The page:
Welsh soprano Natalya Romaniw has developed into one of our finest singers and having delighted in WNO’s Eugene Onegin, a role she repeated at Scottish Opera, she now makes her debut at English National Opera singing Mimi in La Boheme.
This the 2009 Jonathan Miller production that places our young bohemians in the 1930s Paris, an inter wars world of jazz age glamour balanced with prostitution and poverty.
But what makes this La Boheme interesting is that it also makes us think about the relationship between the two pairs of lovers, and particularly between Rodolfo and Mimi. Yes, they are young lovers, but they are also portrayed as earthy and realistic, the emotions are all there, the singing and music sends tingles down the spine, yet we see these characters as very real.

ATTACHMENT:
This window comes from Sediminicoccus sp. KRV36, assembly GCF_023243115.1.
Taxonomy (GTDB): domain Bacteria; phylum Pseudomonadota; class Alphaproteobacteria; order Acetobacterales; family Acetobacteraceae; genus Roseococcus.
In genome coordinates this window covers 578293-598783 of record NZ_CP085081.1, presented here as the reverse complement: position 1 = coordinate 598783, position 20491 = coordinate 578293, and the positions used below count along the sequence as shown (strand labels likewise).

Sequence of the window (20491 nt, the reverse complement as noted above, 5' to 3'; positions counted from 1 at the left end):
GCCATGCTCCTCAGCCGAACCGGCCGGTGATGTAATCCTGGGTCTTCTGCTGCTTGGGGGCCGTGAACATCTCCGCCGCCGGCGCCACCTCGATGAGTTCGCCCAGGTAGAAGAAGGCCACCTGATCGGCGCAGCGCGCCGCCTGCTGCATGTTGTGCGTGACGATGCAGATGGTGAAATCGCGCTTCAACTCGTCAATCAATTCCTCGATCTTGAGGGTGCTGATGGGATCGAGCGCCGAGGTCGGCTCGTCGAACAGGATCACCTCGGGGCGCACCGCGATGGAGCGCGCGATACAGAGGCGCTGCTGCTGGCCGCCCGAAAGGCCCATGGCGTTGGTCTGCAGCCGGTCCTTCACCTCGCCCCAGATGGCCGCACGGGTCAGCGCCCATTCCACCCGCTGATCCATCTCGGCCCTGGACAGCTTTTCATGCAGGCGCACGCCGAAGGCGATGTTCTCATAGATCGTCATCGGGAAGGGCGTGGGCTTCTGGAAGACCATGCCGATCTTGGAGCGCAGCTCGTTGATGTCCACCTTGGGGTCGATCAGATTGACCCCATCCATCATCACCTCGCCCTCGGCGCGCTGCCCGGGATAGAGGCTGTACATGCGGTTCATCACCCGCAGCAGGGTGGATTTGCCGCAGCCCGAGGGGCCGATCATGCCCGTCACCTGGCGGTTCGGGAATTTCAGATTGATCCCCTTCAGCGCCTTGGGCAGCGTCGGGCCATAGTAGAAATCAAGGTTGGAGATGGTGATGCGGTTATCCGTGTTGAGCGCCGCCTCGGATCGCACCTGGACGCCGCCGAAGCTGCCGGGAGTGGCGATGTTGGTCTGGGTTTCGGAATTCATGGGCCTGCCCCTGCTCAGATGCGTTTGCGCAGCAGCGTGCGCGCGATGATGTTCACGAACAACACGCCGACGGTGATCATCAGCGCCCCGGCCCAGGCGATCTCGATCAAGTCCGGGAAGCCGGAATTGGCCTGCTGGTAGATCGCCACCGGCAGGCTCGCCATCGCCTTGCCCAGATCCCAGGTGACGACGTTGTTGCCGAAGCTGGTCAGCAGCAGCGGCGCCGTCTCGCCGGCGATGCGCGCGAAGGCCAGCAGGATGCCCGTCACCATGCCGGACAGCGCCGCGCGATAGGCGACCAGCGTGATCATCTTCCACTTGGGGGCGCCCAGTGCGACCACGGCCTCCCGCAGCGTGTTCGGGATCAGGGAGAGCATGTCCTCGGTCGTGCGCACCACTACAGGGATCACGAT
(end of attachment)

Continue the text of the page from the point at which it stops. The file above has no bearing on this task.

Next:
There is nothing to shock or disappoint in the setting, the garret is what you would expect, cold, minimalist, rundown and for the Café Momus scene we have a character-filled street tableaux although perhaps too cramp and therefore over busy for our splendid Nadine Benjamin as Musetta to really delight. She is fun and sings the famous aria.
The wintery scene where Mimi and Rodolfo accept their relationship is doomed is pretty functional and here some of the updating jars a little but it is also in this scene that Romainw’s singing is at its very finest. This is exquisite work from the intelligent spinto lyric soprano.
We were told that Jonathan Tetelman was suffering from a cold but he was still a warm and seductive, handsome of voice and also stature Rodolfo, love-struck, jealous-ridden and a very appealing performer.
He was accompanied by a balanced trio of Bohemians. Nicholas Lester, who recently sang in Carmen with Mid Wales Opera, sings a delightful Marcello while a regular WNO singer David Soar’s is a richly-voiced Colline and we have a fine Schaunard from Božidar Smiljanić’.
8 Evening Performances Remaining
02 07 09 12 14 20 22 Feb
1 Matinee Performance Remaining